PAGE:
M. Collado J., Hilario C., de la Escalera A. and M. Armingol J. (2008).
In Proceedings of the Third International Conference on Computer Vision Theory and Applications, pages 360-367
DOI: 10.5220/0001077903600367
ily be mistaken with any obstacle or structured noise
that occludes the marking line, such as shadows or
other vehicles. This work also tries to estimate the left
and right adjacent lanes assuming that some of their
parameters are identical to those of the central lane.
Likewise, in (Aufrére et al., 2001) lateral lanes are
search for, and an array of probabilities which defines
its presence is kept based on the score of detection.
This paper presents the Road Tracking and Clas-
sification module of the IvvI project (Intelligent Ve-
hicle based on Visual Information). Its goal is to au-
tomatically detect the position, type, and number of
the road lanes with a monocular on-board camera,
and can guess the presence of lateral lanes even if
they are not visible. In this work, three type of lane
boundaries are considered, namely: solid, broken and
merge. This perceptual skill pretends to be the basis
of a better evaluation of the potential danger of a sit-
2.1 Road Model
In this work road model and lane model are not con-
sidered to be the same. The road model is composed
of a variable number of lanes which are separated by
lane boundaries (figure 1(a)). These boundaries can
belong to one of three different types:
Continuous for standard lane separation (further
on referred as solid lines).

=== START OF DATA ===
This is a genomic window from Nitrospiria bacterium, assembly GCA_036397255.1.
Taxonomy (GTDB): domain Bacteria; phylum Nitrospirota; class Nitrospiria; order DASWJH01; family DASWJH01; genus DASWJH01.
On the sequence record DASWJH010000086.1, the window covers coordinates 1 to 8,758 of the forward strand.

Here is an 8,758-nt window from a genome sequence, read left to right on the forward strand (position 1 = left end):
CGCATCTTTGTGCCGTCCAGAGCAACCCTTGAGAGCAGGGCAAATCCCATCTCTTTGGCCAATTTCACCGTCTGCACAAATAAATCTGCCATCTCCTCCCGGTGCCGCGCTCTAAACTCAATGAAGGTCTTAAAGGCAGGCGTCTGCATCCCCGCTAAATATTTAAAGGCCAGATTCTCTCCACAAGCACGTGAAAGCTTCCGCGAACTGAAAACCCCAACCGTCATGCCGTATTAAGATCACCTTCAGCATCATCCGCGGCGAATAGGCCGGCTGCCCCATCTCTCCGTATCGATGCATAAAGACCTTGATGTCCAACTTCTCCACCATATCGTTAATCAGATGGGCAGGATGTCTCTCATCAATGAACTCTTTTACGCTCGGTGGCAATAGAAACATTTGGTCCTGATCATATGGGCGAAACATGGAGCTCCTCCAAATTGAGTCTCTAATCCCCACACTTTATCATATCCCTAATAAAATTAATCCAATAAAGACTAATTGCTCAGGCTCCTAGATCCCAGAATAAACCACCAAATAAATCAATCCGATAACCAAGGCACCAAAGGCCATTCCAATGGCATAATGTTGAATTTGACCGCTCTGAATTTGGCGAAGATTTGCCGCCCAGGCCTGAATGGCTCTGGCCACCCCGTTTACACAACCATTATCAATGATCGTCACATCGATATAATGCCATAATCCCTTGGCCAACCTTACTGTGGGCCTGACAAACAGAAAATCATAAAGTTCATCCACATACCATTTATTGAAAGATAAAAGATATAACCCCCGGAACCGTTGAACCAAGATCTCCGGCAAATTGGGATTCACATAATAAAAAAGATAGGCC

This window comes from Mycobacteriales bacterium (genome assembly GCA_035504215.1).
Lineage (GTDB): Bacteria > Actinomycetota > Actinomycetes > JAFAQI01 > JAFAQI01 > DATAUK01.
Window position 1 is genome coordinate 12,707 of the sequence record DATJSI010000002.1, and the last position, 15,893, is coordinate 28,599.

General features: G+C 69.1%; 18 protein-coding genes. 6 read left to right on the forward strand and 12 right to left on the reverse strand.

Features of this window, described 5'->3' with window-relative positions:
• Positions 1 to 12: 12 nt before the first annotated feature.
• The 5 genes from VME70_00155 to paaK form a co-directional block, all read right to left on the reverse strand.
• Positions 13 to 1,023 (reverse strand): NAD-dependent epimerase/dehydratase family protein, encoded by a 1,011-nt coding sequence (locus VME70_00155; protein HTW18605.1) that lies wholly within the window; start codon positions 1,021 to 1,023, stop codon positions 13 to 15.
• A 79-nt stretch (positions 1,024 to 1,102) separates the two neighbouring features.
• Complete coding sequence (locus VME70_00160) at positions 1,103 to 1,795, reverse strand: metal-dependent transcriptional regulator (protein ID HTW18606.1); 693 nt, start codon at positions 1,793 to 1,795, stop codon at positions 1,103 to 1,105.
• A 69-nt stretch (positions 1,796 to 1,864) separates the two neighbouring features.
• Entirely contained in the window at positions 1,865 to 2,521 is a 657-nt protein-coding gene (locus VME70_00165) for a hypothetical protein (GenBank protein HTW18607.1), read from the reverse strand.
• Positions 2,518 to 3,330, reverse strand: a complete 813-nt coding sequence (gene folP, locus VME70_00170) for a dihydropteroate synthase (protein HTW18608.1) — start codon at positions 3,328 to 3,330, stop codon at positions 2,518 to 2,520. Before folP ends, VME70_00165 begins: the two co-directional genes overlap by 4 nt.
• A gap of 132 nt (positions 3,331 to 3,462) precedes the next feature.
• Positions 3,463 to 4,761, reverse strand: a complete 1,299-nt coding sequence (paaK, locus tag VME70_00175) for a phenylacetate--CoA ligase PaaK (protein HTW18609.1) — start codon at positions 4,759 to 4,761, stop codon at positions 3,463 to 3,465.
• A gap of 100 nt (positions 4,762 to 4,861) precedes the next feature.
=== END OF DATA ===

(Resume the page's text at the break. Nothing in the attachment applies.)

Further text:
Discontinuous for standard lane separation (fur-
ther on referred as broken lines).
Discontinuous for merge lane separation (further
on referred as merge lines).
The lane model is represented in figure 1(b). It
follows a parabolic curve, and comprises four param-
eters: C (curvature), θ (vehicle orientation respect to
the lane axis), d (distance to the axis of the lane), and
W (lane width).
The lane boundaries follow (1), and are horizontal
displacements of the lane axis:
x(y) =
θy d
where k is an index that identifies which lane bound-
ary the equation refers to. This algorithm con-
siders up to three possible lanes, i.e., four lane
boundaries which are represented by the values k =
. The value k = 0 represents the lane
(a) Lane Types (b) Lane Model
Figure 1: Road Model.
2.2 Preprocessing
2.2.1 Perspective Transformation
Every Lane Departure Warning System based on vi-
sion has to transform between camera coordinates and
world coordinates, although this relation is not always
explicit, as in (Lee, 2002). Many works start with
an inverse perspective transformation (Broggi et al.,
1999; McCall and Trivedi, 2006) to obtain an image
of the road in world coordinates (see figure 2(a)). This
technique has the following advantages:
Process an image with size and resolution inde-
pendent of the CCD sensor.
Direct conversion to world coordinates.
Facilitates the extraction of the road markings
profile, which is needed for the road markings
classification step detailed in section 2.4.
The inverse perspective transformation assumes
that the road is flat. The flat road assumption is a
reasonable approximation, as the effects of the devia-
tion from this hypothesis are small (Guiducci, 1999)
when it is performed with precise extrinsic calibration
2.2.2 Road Markings Detection
This step extracts from the original image the pix-
els that are candidates to belong to longitudinal road
markings. Longitudinal road markings can be consid-
ered as bright bands over a darker background. As
the lane curvature is small in the nearby region of the
road, these lines are mainly vertical in the bird-eye
view image of the road. Therefore, the search for pix-
els that belong to road markings consists of looking
for dark-bright-dark transitions in the horizontal di-
(a) (b) (c) (d) (e)
Figure 2: (a) Inverse perspective image; (b) Road markings
detected by exploring horizontal gradient; (c) Hit or Miss
transformation; (d) Removal of small objects; (e) Distance
To make the algorithm somehow independent of